The other day at Engauge we were helping a teammate giving a talk about mobile and brand loyalty brainstorm on a few different key points that he may or may not want to touch on. One of the questions we were tackling as a group included "What creates loyalty?" Some of the answers we came up with were things you would normally come up with like 'great customer service,' 'price,' and the more obvious 'great product/service.' However, one concept that came up stuck out to me more than anything. Consistency. 

As a whole, people are generally resistant to change. Change is necessary for everyone and everything at some point or another. The key is knowing how much change to implement at one time. Sometimes shifts are needed for businesses to survive. However, the things that people LOVE about your business are things that you should hold off changing until last.

Learning from Brands' Mistakes

History has always been a great teacher. Coca-Cola is hands down one of the most valuable brands in the world with a ton of loyalists and brand advocates. Living in Atlanta, I'm reminded almost daily how Coke is kind of a big deal. The other day when my wife and I were meeting my grandparents for dinner at OK Cafe, they were talking about how they remembered when Coke tried changing their formula once upon a time. In the same breath, they uttered their disgust for that change along with mentioning how everyone else hated it too.

Did Coke's new formula taste bad? I'm guessing it wasn't terrible. Was it different? Absolutely. One of the things that Coke was famous for - and a feature people were fiercely loyal to - was it's formula. It worked, it was a secret, and it helped drive part of its success as a product. Once they changed that, it caused a disruption in the force.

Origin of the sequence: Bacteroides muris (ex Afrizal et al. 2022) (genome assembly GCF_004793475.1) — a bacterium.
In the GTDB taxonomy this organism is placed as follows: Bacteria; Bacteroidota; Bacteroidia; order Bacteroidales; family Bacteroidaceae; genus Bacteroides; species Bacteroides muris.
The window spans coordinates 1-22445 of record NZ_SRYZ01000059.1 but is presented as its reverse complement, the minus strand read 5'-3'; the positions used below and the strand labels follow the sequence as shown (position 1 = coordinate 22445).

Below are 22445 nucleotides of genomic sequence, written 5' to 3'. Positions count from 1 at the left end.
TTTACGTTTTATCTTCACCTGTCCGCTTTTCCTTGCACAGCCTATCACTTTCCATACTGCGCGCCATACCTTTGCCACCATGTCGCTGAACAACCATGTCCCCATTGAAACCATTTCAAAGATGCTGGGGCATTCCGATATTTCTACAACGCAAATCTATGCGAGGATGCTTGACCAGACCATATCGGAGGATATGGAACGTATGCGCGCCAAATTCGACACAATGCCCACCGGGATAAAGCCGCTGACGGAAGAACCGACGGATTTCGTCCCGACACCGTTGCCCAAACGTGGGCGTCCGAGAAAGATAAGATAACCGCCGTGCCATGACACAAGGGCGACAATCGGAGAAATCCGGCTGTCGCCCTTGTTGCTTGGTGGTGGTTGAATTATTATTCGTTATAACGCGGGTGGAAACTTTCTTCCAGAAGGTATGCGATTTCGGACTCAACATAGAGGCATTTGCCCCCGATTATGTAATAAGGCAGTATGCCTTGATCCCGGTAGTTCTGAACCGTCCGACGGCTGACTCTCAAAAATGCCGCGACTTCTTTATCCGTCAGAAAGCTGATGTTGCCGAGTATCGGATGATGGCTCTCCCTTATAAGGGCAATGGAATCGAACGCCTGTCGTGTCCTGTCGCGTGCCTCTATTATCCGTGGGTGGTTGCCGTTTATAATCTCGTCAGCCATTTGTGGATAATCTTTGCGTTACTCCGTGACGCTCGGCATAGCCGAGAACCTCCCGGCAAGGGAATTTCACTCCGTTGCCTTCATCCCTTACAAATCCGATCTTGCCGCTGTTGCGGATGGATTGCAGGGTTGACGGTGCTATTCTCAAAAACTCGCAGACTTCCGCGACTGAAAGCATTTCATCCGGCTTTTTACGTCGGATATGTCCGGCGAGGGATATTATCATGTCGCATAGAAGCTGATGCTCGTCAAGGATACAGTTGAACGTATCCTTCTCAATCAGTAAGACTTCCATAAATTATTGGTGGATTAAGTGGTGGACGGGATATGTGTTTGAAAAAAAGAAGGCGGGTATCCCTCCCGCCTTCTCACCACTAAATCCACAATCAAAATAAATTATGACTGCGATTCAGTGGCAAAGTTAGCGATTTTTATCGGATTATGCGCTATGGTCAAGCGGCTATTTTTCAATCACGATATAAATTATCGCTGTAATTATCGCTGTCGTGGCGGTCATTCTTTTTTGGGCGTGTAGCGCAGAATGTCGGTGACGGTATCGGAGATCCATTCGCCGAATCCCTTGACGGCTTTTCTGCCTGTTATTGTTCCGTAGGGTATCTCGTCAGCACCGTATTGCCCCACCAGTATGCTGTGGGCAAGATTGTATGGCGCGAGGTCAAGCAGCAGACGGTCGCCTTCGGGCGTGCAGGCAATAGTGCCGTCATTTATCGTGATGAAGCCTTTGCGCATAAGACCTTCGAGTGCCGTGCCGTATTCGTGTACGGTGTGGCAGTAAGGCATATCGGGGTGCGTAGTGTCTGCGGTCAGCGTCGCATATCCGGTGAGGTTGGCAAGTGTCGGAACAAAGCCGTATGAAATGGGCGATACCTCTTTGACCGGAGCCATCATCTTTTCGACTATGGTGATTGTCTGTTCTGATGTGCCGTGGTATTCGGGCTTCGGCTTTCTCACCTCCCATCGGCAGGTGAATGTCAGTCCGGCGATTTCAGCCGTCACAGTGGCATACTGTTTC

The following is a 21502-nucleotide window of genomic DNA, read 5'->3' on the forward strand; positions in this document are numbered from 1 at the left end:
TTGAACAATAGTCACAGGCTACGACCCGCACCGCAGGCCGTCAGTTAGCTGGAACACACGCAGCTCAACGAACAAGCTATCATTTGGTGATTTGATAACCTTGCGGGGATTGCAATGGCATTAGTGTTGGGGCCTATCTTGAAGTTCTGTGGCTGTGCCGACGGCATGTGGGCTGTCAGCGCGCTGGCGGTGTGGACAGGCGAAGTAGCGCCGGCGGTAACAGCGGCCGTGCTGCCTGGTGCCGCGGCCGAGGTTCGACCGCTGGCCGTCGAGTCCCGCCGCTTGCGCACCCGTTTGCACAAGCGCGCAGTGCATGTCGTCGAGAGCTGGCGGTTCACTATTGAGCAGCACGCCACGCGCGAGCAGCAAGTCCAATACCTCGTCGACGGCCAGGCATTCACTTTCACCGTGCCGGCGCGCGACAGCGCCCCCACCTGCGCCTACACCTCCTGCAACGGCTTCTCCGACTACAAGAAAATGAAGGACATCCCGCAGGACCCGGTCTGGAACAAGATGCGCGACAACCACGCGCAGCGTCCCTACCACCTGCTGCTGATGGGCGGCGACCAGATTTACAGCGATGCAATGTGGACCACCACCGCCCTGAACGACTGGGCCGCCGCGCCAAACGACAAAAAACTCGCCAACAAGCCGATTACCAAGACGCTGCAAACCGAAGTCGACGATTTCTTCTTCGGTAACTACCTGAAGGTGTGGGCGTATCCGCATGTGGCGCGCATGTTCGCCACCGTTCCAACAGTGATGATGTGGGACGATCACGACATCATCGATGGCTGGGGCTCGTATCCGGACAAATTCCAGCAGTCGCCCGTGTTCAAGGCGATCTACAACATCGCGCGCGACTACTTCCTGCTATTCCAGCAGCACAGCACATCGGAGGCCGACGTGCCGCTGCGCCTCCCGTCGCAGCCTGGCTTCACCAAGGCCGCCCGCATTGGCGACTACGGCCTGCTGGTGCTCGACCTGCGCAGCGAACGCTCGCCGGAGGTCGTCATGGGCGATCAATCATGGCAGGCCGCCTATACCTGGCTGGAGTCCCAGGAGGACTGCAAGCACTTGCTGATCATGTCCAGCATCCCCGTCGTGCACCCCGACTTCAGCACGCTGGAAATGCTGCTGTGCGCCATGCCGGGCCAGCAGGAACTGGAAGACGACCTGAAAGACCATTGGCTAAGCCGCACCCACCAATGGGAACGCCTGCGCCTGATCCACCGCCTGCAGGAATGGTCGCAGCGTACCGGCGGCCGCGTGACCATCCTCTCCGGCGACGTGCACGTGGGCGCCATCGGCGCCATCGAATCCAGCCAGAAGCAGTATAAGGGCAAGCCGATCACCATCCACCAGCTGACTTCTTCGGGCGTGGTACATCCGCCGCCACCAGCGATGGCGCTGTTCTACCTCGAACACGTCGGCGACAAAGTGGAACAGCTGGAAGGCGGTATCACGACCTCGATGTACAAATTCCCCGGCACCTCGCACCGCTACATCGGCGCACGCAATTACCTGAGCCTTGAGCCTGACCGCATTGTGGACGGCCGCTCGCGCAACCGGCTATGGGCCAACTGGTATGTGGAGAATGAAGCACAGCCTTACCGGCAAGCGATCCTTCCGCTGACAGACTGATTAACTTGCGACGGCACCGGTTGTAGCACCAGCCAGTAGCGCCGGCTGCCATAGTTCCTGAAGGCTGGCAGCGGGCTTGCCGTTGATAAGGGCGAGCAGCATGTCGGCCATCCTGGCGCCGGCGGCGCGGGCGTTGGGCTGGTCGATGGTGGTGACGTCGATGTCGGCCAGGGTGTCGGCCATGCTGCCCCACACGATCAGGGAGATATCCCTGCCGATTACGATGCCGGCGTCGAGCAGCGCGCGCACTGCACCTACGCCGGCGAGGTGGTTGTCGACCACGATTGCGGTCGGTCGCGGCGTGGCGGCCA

Other brands that have tried simple things like changing logos (*cough* GAP *cough*) or even changing a rewards program can hurt loyalty with your consumers. When I was in Chicago, I was a super loyal Southwest Airlines flyer. The one thing I loved about it was their Rapid Rewards program. I loved it because of its simplicity and how quickly you could earn a free flight in comparison to other airline programs. Then last year they changed it. Not just a little tweak...they made a major overhaul. A change that made me less eager to fly exclusively with them the rest of my time in Chicago.

How To Change While Maintaining Consistency

Lately I've been reading the book Switch by Chip and Dan Heath. They talk about how to help people and businesses make changes when change is necessary. One strategy they bring up is looking at the positives of a business. What are they doing right? Look at that positive and focus in on it without trying to overhaul everything at once.

For example, instead of Coke changing their formula, they could have changed something smaller to keep their brand from becoming 'stale.' Look at something simple like a logo change process. GAP gave their logo a huge overhaul at once and the public had a fit. Then Starbucks changed their logo but slowly evolved it over time without making huge changes all at once. They changed one tiny thing at a time until they had what they currently use today. Starbucks probably knew that little consistencies in things, even as simple as logo design, contributed to their overall brand loyalty.

When people come back to a brand, they want a set of guarantees for their expected brand experience. It's where consistency comes in.

My Blog's Loyalty

I've even seen this on my blog. If you've paid attention to it over the last couple of months, you've probably noticed that it's changed design quite a bit. Almost to schizophrenic levels, not really knowing what it wanted to be. Looking at my Google analytics data, my traffic did improve with each design change. However, my return vistor rate dropped like a rock. Did repetitive and major blog design changes hurt my return readership? Maybe not but I have to wonder if it played a part.

So what do you all think? How much of a role does consistency play in brand loyalty?

Enhanced by Zemanta